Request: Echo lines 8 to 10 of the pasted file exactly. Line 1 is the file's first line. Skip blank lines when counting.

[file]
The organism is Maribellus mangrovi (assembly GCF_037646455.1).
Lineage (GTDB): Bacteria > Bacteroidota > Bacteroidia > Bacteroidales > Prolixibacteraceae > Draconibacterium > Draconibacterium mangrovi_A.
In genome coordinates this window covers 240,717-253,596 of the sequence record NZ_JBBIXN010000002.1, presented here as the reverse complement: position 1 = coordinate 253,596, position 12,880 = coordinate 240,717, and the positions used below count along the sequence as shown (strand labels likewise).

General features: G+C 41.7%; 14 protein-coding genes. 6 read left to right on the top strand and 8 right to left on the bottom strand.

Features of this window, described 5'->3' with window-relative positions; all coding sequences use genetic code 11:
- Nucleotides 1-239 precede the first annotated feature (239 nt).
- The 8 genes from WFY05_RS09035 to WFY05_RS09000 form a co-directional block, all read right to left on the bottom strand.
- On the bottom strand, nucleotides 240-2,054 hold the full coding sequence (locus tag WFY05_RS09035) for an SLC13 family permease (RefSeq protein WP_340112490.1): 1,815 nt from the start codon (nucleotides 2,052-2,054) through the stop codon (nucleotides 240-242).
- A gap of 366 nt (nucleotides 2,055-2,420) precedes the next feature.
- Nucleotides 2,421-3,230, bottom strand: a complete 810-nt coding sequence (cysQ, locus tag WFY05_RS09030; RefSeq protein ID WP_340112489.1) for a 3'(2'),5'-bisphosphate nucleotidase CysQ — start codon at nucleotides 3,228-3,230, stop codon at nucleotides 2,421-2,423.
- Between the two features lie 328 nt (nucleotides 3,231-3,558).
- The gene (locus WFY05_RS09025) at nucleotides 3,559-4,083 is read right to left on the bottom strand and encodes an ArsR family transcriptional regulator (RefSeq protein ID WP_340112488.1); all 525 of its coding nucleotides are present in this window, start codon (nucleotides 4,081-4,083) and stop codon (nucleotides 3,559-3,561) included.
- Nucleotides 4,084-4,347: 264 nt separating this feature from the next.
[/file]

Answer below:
- On the bottom strand, nucleotides 240-2,054 hold the full coding sequence (locus tag WFY05_RS09035) for an SLC13 family permease (RefSeq protein WP_340112490.1): 1,815 nt from the start codon (nucleotides 2,052-2,054) through the stop codon (nucleotides 240-242).
- A gap of 366 nt (nucleotides 2,055-2,420) precedes the next feature.
- Nucleotides 2,421-3,230, bottom strand: a complete 810-nt coding sequence (cysQ, locus tag WFY05_RS09030; RefSeq protein ID WP_340112489.1) for a 3'(2'),5'-bisphosphate nucleotidase CysQ — start codon at nucleotides 3,228-3,230, stop codon at nucleotides 2,421-2,423.